From where he was bedded he could see the whole bowl to my right, and he was half a mile away or more. To expedite the stalk I would have to drop into the valley and trees below, and I would be in plain sight until I reached the trees. There was no other option with the amount of fuel left in my lunchbox.
Once I hit the tree line I knew he had seen my movement, but now the question was how long would he stay put? When I got to the bottom I emptied my pack in a frenzy in a very rough tent spot and I marked it with my “trusty” GPS. I then crossed the creek, stopped to drink and then it was time to get up the mountain. When I neared the cliff a huge marmot sounded the alarm, over and over, and over again.
I peeked over the start of the cliffs and he was still bedded looking in my direction about 400 yards away. I could side slope left now along the base of the cliffs that grew taller and taller every step I went, then I spied a slightly lower notch. I wasted no time getting to that notch and dropped my pack and bow. I needed both hands to scale the cliff, and when I looked over he was up and feeding not 150 yards away. If I had my bow in hand I would have just waited right there, but I had to climb back down to get it.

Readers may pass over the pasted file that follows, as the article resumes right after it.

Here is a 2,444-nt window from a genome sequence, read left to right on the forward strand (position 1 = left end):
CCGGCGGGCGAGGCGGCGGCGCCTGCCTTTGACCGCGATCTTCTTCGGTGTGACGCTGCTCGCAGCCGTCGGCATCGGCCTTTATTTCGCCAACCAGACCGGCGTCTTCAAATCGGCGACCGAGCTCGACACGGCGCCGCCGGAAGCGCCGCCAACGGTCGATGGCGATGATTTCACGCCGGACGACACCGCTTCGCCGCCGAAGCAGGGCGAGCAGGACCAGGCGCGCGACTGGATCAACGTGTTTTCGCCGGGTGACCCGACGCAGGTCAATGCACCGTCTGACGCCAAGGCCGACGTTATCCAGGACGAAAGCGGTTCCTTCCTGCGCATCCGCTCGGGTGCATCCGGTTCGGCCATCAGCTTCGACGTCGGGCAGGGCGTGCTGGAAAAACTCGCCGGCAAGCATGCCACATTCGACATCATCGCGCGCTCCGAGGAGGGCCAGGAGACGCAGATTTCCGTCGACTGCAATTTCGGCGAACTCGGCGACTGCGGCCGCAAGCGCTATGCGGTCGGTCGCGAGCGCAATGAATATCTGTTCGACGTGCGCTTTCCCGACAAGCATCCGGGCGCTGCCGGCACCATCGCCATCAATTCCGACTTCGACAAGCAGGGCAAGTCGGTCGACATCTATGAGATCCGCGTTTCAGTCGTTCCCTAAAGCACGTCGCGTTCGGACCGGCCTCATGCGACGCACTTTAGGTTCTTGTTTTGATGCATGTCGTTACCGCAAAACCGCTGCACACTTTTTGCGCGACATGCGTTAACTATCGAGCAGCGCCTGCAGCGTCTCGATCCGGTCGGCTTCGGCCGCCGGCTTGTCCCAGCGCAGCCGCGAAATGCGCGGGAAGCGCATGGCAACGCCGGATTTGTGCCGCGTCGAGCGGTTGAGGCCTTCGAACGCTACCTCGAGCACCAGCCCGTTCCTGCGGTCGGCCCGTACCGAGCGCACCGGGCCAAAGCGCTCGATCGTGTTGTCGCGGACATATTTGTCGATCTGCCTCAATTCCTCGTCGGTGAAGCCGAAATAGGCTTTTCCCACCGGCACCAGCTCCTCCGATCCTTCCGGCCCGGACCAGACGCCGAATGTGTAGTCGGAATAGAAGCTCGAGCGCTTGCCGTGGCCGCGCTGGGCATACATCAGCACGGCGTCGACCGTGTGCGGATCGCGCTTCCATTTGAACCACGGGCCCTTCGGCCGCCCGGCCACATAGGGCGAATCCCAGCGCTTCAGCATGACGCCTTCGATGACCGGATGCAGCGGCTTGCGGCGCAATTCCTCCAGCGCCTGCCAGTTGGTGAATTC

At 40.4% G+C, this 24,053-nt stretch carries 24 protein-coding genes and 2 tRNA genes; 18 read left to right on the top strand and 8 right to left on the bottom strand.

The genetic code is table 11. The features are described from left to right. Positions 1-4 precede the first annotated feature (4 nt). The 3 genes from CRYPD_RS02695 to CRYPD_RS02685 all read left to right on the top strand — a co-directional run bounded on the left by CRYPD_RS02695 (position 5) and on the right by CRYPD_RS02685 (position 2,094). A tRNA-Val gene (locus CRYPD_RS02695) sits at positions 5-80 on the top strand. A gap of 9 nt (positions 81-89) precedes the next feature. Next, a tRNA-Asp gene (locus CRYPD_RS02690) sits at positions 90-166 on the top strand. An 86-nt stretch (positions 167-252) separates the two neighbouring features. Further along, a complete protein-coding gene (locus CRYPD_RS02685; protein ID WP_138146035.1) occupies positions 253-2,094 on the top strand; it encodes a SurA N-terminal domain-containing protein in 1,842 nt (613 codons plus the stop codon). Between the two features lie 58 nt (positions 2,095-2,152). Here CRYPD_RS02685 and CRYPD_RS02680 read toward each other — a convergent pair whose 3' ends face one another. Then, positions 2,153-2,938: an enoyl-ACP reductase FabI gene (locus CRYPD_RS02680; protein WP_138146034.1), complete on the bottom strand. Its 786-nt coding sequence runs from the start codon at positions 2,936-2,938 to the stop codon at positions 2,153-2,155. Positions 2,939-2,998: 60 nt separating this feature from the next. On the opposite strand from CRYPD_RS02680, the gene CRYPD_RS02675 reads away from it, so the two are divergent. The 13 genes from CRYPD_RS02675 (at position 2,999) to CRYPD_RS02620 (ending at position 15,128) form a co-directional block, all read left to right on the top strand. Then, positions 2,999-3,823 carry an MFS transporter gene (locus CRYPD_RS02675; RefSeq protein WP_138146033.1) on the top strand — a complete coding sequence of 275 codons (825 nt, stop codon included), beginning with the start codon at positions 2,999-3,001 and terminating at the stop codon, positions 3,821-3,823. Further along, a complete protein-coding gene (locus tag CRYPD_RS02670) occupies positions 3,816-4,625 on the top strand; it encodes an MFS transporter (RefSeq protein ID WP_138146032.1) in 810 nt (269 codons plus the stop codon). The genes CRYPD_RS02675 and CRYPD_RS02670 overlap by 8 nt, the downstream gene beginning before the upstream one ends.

I tied the bow on my back with a Ukrainian half hitch, and wouldn’t you know it half way up the cliff my new Hoyt took it smack between the eyes, free falling off my back to the rocks 12 feet below. I found a lot of paint gone on the bowsite as well as some other marks, but back up I went with a granny knot on the bow this time. Peering over the cliff with bow in hand, arrow knocked at the ready, there was nothing in sight. My heart sank.
I waited and waited, and finally slinked my way along the steep side of the plateau, peeking over the cliff here and there. There was just one last knob to check, exposing more and more of the last couple hiding spots an inch at a time in slow motion. I moved forward with the release firm on the string. I crested the very last hump truly expecting a 20 yard shot, and nothing was there. I could not believe it.
I started backtracking along the cliff, and sat for a while to decompress. The wind was perfect the whole time, and just a few minutes later I glanced down the cliff to see the ram feeding 175 yards down below. He eventually bedded again this time facing downhill so I was hoping his vision would be blocked by a clump of willows above him.